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It’s Cholesterol Education Month – do you know what your test results mean?

In the nearly two centuries since a scientist identified cholesterol in human blood, doctors have been sharpening our understanding of cholesterol. This detailed understanding also means many of us need help deciphering the details of test results. Dr. Eugene Tanquilut and Vascular Specialists are here to help answer your questions about cholesterol.

First, our livers produce all the cholesterol our bodies need to form things like cell membranes and hormones. The cholesterol that enters our bodies through our food choices can build up into plaque deposits, hampering blood flow and contributing to atherosclerosis. 

There are two types of cholesterol. There is the so-called “good” cholesterol (High Density Lipoproteins or HDL) and “bad” cholesterol (Low Density Lipoproteins). High-density lipoproteins, the good stuff, gather together with other lipids and return to the liver where they are broken down and eliminated. In this way, HDL cholesterol actually helps clear arteries. Low-density proteins, the “bad” stuff, tend to build up in our arteries, which can contribute to plaque development, increasing the risk of heart disease and stroke. 

“A lipid profile is a simple blood test that can distinguish between “good” HDL cholesterol and “bad” LDL cholesterol. The test tells us how much cholesterol a patient has in their blood, what kind of work that cholesterol is doing, and what lifestyle or medical adjustments we need to make to improve our vascular health,” says Dr. Tanquilut. This lipid profile can also indicate if a patient has an increased risk for or the presence of blockages.

By distinguishing between the helpful HDL and the less helpful LDL measurements, Vascular Specialists can create a more precise assessment of your vascular health. Research tells us HDL scores over 60 mg/dL are best for both men and women. Women are considered at risk if their HDL number falls below 50 mg/dL, while men aren’t considered to have poor HDL numbers until they measure below 40 mg/dL.

The healthiest levels of LDL cholesterol are a little trickier to identify. That number should be as low as possible–ideally below 70 mg/dL. However, scores below 100 mg/dL are perhaps more realistic, especially for patients already at risk for or diagnosed with heart disease.

“What counts as a high LDL number depends on your risk factors for heart disease,” says Dr. Tanquilut. “If you have a diagnosed arterial disease, anything above 130 mg/dL is concerning. In contrast, an otherwise healthy adult isn’t considered to have even borderline high cholesterol until they measure at 160 mg/dL.”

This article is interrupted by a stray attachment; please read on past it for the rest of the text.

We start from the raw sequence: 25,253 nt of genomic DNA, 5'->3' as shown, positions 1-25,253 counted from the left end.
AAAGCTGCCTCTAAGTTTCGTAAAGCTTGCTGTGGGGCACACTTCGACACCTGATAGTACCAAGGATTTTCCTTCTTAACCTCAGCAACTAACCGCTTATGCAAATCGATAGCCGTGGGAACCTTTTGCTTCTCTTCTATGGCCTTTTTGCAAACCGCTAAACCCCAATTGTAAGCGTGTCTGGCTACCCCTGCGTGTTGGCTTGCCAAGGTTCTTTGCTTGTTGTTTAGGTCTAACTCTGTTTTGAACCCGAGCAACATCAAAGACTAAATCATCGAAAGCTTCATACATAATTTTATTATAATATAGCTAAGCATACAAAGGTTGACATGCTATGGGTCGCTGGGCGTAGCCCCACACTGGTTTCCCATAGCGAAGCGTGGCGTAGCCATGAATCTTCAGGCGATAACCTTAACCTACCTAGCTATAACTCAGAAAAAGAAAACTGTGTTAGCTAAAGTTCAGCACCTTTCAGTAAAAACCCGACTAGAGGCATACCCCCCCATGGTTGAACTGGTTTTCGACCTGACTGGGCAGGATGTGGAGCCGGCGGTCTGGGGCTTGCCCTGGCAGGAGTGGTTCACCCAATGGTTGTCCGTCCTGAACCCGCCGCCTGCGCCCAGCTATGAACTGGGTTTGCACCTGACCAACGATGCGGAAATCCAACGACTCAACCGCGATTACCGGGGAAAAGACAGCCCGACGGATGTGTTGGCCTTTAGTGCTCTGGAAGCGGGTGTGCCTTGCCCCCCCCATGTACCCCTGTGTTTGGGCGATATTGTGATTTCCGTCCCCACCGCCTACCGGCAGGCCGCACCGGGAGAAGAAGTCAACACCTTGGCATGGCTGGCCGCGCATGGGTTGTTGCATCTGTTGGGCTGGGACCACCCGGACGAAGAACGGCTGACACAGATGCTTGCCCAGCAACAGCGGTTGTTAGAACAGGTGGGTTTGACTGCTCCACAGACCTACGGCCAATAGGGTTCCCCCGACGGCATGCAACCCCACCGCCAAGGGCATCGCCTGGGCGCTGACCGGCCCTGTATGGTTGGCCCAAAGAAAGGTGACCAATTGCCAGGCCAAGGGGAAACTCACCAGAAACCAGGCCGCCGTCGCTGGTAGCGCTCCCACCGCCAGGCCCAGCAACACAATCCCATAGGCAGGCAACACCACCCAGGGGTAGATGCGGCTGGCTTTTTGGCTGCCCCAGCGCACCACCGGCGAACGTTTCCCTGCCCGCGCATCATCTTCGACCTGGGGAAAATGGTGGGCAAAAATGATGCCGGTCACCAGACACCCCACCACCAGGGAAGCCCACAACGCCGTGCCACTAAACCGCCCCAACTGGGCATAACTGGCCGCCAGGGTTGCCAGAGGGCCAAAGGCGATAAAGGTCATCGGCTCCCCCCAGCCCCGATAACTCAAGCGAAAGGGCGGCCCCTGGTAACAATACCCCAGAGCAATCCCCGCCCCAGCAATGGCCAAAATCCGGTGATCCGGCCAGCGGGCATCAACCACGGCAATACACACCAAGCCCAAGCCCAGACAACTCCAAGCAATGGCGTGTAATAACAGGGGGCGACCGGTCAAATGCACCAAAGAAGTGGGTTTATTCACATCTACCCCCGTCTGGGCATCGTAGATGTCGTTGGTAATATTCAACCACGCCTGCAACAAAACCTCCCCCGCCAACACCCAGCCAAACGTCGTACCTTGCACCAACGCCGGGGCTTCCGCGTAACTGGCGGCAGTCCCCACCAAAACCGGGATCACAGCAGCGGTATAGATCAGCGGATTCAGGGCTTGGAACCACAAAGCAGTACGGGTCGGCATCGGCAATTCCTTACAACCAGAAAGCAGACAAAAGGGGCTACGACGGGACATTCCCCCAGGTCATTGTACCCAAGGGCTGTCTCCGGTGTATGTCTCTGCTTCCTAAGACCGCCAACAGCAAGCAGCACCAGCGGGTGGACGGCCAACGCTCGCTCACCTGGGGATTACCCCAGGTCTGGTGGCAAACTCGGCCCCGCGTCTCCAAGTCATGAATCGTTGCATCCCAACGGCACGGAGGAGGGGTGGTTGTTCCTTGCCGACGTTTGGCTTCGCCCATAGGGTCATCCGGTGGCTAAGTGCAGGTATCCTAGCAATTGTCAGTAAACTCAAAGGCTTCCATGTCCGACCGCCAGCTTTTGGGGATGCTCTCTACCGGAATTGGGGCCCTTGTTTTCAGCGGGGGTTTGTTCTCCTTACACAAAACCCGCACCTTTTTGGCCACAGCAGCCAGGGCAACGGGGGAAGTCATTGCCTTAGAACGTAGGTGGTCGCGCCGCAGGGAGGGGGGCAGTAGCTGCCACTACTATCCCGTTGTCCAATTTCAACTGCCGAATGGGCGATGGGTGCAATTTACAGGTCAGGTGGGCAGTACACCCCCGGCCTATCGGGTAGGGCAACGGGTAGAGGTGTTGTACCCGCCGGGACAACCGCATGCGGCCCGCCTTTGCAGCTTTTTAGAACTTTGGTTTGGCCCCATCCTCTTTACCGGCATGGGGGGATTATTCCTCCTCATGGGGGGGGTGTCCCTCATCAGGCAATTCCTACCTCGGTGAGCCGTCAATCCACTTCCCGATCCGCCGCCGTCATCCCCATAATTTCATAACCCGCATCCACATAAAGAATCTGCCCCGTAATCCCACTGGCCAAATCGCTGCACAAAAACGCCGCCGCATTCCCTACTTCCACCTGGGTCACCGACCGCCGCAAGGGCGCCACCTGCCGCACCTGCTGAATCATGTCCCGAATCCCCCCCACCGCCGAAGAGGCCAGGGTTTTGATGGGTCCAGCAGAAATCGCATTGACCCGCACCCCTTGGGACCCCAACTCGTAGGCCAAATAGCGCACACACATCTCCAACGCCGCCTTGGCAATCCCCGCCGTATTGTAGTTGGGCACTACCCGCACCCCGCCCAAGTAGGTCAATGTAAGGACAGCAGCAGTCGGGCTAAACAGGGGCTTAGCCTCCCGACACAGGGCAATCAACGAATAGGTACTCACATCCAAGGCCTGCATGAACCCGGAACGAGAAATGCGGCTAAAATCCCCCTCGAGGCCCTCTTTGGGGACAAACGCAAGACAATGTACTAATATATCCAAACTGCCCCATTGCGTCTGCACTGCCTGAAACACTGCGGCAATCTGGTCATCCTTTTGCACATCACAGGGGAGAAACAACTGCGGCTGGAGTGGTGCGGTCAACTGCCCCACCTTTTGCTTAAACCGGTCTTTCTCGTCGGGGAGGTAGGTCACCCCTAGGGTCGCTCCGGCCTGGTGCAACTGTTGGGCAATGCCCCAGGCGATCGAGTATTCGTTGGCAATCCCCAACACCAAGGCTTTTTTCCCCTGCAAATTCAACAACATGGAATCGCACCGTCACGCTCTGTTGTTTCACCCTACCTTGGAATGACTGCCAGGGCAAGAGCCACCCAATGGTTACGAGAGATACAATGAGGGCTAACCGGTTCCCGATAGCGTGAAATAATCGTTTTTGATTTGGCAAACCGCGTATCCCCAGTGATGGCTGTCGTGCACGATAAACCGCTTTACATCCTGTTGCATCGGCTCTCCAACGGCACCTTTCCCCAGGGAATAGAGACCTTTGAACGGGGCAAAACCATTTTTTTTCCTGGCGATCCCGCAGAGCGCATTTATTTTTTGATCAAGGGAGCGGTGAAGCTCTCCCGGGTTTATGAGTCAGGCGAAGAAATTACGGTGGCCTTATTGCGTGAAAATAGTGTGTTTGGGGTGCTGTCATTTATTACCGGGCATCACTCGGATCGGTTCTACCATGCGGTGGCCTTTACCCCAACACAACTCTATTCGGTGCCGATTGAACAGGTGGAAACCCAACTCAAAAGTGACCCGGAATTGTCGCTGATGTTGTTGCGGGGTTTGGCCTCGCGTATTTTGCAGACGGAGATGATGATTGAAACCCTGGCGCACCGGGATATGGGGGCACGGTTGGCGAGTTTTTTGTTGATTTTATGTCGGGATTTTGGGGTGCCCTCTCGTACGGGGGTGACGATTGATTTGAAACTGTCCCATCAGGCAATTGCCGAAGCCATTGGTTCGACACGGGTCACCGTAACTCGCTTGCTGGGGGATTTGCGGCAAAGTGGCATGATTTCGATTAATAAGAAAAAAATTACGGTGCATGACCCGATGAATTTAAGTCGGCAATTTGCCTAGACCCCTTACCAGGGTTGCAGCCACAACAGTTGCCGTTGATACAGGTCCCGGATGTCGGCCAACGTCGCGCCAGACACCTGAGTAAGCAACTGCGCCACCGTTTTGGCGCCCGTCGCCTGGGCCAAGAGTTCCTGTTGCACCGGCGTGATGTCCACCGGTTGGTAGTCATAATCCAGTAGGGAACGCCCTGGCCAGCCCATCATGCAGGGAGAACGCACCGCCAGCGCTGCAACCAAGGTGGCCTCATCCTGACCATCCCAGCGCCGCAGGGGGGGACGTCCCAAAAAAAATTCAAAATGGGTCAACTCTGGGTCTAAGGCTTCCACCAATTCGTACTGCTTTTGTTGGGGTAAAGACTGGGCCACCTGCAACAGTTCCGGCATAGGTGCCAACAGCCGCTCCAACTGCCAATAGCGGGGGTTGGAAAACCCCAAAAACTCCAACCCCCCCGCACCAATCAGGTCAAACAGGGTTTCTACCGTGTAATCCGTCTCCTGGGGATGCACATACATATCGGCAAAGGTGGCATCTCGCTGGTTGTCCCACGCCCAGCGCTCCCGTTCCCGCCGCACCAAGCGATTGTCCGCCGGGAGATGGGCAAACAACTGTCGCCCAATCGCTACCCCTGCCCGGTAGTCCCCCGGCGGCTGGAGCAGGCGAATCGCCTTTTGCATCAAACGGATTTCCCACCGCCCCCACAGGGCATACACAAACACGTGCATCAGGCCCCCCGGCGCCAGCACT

Given the range and specificity of cholesterol test results, the whole process can seem overwhelming. Having the test performed every year or two as advised helps you and Vascular Specialists track changes in your cholesterol levels–for better or worse. For some people, cholesterol levels will always be a challenge to control, due to their family history and genetic factors.

There are a range of medications available for people who have high cholesterol levels and increased risks for a heart attack or stroke. Some drugs work by blocking the liver’s production of cholesterol while other drugs slow the body’s rate of absorbing cholesterol in the digestive tract.

The easiest ways to improve your cholesterol levels are to decrease the amount of cholesterol in your diet and increase heart-healthy habits like exercising. Use olive or vegetable oil instead of butter. Avoid red meats including beef and pork, processed meats like bacon, hot dogs, deli meats and sausage. Cut out fried foods. Avoid baked good like cookies, cakes and donuts, and treats high in sugar.

Enjoy more eggs, especially egg whites. Dive into fish and seafood like salmon, cod, tuna and shrimp. Increase the amount of chicken and turkey in your menu. Dr. Tanquilut recommends walking at least 20 minutes each day, even if it’s just around your neighborhood.

Lowering your LDL and raising your HDL cholesterol will help you lower your risk of vascular disease and stroke. If you have questions about your cholesterol test results, reply to this email or click here. We are always happy to help.

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